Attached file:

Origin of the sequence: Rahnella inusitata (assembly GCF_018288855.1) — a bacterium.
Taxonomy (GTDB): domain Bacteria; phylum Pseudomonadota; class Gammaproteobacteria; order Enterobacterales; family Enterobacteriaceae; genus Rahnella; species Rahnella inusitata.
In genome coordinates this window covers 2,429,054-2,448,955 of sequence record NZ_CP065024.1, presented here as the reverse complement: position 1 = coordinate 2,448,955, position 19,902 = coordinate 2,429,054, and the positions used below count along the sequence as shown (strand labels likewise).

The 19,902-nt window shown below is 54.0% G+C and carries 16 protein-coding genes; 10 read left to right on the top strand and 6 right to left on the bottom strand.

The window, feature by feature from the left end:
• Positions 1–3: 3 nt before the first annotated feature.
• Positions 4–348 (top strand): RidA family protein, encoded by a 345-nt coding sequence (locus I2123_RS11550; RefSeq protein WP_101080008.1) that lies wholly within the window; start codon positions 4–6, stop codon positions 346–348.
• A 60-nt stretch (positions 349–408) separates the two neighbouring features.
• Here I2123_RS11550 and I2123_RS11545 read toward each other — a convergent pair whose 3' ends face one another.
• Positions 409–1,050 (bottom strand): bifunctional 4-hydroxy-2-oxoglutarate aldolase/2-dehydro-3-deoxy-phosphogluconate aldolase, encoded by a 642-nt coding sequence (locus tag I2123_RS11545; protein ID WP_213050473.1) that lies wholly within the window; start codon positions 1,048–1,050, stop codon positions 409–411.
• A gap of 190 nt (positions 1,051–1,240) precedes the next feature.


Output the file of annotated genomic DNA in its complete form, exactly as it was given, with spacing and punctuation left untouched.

Origin of the sequence: Rahnella inusitata (assembly GCF_018288855.1) — a bacterium.
Taxonomy (GTDB): domain Bacteria; phylum Pseudomonadota; class Gammaproteobacteria; order Enterobacterales; family Enterobacteriaceae; genus Rahnella; species Rahnella inusitata.
In genome coordinates this window covers 2,429,054-2,448,955 of sequence record NZ_CP065024.1, presented here as the reverse complement: position 1 = coordinate 2,448,955, position 19,902 = coordinate 2,429,054, and the positions used below count along the sequence as shown (strand labels likewise).

The 19,902-nt window shown below is 54.0% G+C and carries 16 protein-coding genes; 10 read left to right on the top strand and 6 right to left on the bottom strand.

The window, feature by feature from the left end:
• Positions 1–3: 3 nt before the first annotated feature.
• Positions 4–348 (top strand): RidA family protein, encoded by a 345-nt coding sequence (locus I2123_RS11550; RefSeq protein WP_101080008.1) that lies wholly within the window; start codon positions 4–6, stop codon positions 346–348.
• A 60-nt stretch (positions 349–408) separates the two neighbouring features.
• Here I2123_RS11550 and I2123_RS11545 read toward each other — a convergent pair whose 3' ends face one another.
• Positions 409–1,050 (bottom strand): bifunctional 4-hydroxy-2-oxoglutarate aldolase/2-dehydro-3-deoxy-phosphogluconate aldolase, encoded by a 642-nt coding sequence (locus tag I2123_RS11545; protein ID WP_213050473.1) that lies wholly within the window; start codon positions 1,048–1,050, stop codon positions 409–411.
• A gap of 190 nt (positions 1,051–1,240) precedes the next feature.